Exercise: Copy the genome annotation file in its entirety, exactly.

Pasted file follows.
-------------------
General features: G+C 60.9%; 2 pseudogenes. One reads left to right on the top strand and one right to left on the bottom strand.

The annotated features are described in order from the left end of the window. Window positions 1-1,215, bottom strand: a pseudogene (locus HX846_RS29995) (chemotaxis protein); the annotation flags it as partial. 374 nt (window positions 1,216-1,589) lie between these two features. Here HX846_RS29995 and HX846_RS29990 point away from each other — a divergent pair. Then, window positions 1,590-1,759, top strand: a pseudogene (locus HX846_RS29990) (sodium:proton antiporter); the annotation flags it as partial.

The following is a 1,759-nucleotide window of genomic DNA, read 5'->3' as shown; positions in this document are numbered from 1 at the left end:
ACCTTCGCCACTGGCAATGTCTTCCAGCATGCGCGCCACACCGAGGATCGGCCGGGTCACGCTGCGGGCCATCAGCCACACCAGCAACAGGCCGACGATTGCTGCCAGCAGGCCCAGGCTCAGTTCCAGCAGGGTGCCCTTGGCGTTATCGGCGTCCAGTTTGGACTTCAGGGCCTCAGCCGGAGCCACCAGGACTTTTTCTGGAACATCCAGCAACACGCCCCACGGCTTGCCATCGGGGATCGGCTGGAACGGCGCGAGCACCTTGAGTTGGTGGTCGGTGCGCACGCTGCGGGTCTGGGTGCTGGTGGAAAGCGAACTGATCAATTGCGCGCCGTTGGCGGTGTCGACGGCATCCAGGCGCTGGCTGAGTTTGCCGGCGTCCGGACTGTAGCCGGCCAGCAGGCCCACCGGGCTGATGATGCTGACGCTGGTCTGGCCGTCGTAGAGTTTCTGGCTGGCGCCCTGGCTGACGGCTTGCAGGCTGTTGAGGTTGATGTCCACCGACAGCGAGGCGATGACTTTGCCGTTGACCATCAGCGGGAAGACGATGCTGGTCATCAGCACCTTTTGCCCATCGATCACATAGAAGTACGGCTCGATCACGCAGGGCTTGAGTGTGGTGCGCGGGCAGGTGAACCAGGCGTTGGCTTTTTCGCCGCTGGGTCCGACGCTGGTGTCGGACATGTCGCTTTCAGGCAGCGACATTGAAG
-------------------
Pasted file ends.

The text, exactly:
General features: G+C 60.9%; 2 pseudogenes. One reads left to right on the top strand and one right to left on the bottom strand.

The annotated features are described in order from the left end of the window. Window positions 1-1,215, bottom strand: a pseudogene (locus HX846_RS29995) (chemotaxis protein); the annotation flags it as partial. 374 nt (window positions 1,216-1,589) lie between these two features. Here HX846_RS29995 and HX846_RS29990 point away from each other — a divergent pair. Then, window positions 1,590-1,759, top strand: a pseudogene (locus HX846_RS29990) (sodium:proton antiporter); the annotation flags it as partial.

The following is a 1,759-nucleotide window of genomic DNA, read 5'->3' as shown; positions in this document are numbered from 1 at the left end:
ACCTTCGCCACTGGCAATGTCTTCCAGCATGCGCGCCACACCGAGGATCGGCCGGGTCACGCTGCGGGCCATCAGCCACACCAGCAACAGGCCGACGATTGCTGCCAGCAGGCCCAGGCTCAGTTCCAGCAGGGTGCCCTTGGCGTTATCGGCGTCCAGTTTGGACTTCAGGGCCTCAGCCGGAGCCACCAGGACTTTTTCTGGAACATCCAGCAACACGCCCCACGGCTTGCCATCGGGGATCGGCTGGAACGGCGCGAGCACCTTGAGTTGGTGGTCGGTGCGCACGCTGCGGGTCTGGGTGCTGGTGGAAAGCGAACTGATCAATTGCGCGCCGTTGGCGGTGTCGACGGCATCCAGGCGCTGGCTGAGTTTGCCGGCGTCCGGACTGTAGCCGGCCAGCAGGCCCACCGGGCTGATGATGCTGACGCTGGTCTGGCCGTCGTAGAGTTTCTGGCTGGCGCCCTGGCTGACGGCTTGCAGGCTGTTGAGGTTGATGTCCACCGACAGCGAGGCGATGACTTTGCCGTTGACCATCAGCGGGAAGACGATGCTGGTCATCAGCACCTTTTGCCCATCGATCACATAGAAGTACGGCTCGATCACGCAGGGCTTGAGTGTGGTGCGCGGGCAGGTGAACCAGGCGTTGGCTTTTTCGCCGCTGGGTCCGACGCTGGTGTCGGACATGTCGCTTTCAGGCAGCGACATTGAAG